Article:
Two years ago I purchased an ancestry database for our library and put our seniors to work researching their family history. This became our MLA formatted senior research paper and we've seen students pulling together everything from census records and enlistment records to ship manifests and Ellis Island records to piece together who their family was and how they fit into the world from their tiny part of the planet. The project requires interviewing family members and researching the times and places their research leads them. They have been in every database I have and scour the internet. It is the perfect time to explore themselves- just before they head out into the world on their own. Parents and family members often comment it is the best project they have ever seen and they love the chance to talk to the students one on one before they leave the nest. I have yet to encounter a student who was not successful no matter what their background and I find that our exchange students enjoy the project even more than the others.
I am teaching a group of students going into the 11th grade at Upward Bound this summer. I assigned a research essay to them as a final project and they told me they had never written an essay like this before. I had to take a step back in my planning and teach them from beginning to end on how to organize and write this essay. This should be taught so much earlier. I feel it is a great learning experience for them as this program prepares students for college. I had high expectations for them and still do but had to adjust my entire plan to help them learn the basics so that they can prepare and write a good essay.
StoneBridge School in Chesapeake, Virginia is a private Christian school that utilizes a method of instruction called The Priniciple Approach. Essentially, StoneBridge students are taught to rely on primary source documents as they research the different subject areas of English, History, Mathematics, etc. Seniors at StoneBridge spend much of their year researching and developing a twenty-five page thesis paper on the topic of their choice. The topic they choose can range from current political issues to advances in the field of medicine, education, or any other field; yet they are developed within the context of a Biblical worldview. Once their thesis is completed, they are required to orally present and defend their thesis in front of a group of faculty, parents, and outside members of the community. Occasionally, their thesis defense is also presented at functions within the larger community and even overseas; as StoneBridge seniors culminate their educational experience with a European missions trip.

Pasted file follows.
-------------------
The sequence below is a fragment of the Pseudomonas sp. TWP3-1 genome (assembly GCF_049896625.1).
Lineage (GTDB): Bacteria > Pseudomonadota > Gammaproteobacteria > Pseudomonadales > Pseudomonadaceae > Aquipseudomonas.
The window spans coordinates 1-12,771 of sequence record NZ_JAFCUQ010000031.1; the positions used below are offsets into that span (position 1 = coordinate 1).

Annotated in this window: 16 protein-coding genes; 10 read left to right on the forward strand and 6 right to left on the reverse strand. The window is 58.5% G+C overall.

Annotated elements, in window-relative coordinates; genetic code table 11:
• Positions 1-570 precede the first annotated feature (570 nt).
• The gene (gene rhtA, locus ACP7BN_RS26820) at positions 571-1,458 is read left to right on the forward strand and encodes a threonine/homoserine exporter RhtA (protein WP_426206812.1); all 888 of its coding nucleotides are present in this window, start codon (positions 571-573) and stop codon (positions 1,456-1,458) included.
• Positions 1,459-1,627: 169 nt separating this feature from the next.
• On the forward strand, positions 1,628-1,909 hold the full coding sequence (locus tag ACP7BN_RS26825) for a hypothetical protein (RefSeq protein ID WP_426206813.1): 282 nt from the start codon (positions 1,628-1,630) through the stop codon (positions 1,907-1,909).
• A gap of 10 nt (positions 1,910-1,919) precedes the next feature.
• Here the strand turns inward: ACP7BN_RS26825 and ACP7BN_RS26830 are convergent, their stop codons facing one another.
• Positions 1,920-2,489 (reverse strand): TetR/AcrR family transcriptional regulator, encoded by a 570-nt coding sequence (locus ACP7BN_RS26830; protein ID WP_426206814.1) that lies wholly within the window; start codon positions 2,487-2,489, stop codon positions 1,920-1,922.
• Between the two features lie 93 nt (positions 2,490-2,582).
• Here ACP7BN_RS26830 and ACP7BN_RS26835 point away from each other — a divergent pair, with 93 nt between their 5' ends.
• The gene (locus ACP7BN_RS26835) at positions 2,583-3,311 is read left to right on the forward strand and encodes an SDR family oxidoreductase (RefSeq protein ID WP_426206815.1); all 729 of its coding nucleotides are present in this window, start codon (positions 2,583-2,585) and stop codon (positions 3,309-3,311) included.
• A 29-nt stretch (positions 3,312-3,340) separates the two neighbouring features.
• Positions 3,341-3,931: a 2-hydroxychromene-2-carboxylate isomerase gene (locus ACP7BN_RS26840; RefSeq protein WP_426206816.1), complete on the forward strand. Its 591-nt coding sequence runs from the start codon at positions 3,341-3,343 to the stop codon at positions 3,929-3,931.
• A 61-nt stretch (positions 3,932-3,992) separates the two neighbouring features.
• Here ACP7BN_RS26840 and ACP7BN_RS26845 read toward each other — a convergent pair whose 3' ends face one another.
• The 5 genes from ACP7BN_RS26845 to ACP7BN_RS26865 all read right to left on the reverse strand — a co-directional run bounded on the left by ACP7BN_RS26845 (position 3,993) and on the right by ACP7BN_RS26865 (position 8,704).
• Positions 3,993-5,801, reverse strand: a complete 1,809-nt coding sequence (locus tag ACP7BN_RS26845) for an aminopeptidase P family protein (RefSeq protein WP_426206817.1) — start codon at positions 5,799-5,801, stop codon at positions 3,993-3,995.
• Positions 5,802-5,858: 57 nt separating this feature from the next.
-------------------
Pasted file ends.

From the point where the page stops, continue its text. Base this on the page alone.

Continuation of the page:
In a required project called "State of the World," and as part of our world-history curriculum, students study the rise of industrialism and colonialism leading up to World War I. In a joint assignment, the history teacher and English teacher assign a research paper in which students study the perspective of different classes of people -- social, religious, and agricultural, for example -- in specific countries and then write papers summarizing their findings.
This can be an enormous problem when you're trying to do serious research on the internet. Too much information is almost worse than too little, because it takes so much time to sort through it to see if there's anything useful. The rest of this section will give you some pointers to help you become an effective internet researcher.